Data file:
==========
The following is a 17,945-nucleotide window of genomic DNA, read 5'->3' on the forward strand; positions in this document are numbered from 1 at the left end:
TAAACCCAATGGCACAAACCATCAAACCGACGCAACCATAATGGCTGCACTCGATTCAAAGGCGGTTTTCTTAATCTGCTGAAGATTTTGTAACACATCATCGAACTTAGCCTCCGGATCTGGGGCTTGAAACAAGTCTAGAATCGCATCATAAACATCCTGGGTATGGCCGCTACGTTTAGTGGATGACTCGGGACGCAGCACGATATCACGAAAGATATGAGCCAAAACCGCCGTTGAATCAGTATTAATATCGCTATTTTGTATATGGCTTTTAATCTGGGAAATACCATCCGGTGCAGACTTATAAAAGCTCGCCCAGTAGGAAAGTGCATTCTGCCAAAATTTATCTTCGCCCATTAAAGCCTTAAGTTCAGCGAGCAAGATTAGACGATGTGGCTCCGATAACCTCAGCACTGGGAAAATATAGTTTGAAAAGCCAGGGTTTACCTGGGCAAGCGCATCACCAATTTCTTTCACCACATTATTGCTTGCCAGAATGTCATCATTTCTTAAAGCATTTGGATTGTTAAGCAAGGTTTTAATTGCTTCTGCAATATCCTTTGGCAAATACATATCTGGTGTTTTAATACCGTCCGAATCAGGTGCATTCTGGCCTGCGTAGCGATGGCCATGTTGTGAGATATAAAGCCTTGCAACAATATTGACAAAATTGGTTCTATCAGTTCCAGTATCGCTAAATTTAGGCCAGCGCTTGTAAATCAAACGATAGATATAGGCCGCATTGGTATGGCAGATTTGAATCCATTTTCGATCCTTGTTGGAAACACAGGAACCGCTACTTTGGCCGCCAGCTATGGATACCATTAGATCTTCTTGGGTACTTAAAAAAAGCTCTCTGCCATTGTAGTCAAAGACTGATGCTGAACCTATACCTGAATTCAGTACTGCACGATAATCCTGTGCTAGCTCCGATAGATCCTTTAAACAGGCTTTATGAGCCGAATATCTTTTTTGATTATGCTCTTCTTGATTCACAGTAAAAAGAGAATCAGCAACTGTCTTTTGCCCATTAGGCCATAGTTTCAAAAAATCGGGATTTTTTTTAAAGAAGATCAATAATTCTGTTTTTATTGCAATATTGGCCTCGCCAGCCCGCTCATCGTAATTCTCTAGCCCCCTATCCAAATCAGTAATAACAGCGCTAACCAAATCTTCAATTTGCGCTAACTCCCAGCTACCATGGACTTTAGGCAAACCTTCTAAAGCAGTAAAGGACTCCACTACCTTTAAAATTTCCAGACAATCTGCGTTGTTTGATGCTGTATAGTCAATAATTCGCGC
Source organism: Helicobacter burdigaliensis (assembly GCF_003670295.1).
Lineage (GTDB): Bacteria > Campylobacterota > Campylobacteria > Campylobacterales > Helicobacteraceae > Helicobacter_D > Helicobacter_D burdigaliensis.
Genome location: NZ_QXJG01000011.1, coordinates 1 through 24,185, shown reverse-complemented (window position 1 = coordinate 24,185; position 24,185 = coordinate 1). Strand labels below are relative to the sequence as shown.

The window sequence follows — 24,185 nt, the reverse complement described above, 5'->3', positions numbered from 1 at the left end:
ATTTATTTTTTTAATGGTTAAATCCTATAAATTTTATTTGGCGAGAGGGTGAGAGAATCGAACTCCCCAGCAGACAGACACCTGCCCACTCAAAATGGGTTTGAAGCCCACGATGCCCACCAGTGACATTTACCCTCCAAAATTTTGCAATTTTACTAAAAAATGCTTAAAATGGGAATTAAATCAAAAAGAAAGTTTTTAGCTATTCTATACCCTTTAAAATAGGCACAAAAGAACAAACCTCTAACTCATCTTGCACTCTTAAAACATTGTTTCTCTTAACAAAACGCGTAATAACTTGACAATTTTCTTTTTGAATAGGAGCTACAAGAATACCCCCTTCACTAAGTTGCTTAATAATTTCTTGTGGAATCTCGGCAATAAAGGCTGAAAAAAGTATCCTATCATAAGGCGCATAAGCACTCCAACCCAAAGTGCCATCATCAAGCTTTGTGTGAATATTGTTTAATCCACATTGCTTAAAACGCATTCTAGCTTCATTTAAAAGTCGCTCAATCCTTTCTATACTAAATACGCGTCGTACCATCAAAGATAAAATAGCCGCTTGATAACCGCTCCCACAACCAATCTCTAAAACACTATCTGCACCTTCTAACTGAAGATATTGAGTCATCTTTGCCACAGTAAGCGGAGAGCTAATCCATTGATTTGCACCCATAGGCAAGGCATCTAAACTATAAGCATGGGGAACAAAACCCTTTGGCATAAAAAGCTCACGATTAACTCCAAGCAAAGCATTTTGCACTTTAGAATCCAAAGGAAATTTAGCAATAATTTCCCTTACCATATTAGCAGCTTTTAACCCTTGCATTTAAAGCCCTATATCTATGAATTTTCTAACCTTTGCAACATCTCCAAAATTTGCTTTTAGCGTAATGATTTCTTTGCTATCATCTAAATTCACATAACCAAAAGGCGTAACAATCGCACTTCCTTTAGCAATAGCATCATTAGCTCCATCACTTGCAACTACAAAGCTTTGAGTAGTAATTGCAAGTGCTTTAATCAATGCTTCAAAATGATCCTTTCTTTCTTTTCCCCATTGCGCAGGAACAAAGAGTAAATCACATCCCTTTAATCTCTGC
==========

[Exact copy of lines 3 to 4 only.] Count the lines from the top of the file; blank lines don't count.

Source organism: Helicobacter burdigaliensis (assembly GCF_003670295.1).
Lineage (GTDB): Bacteria > Campylobacterota > Campylobacteria > Campylobacterales > Helicobacteraceae > Helicobacter_D > Helicobacter_D burdigaliensis.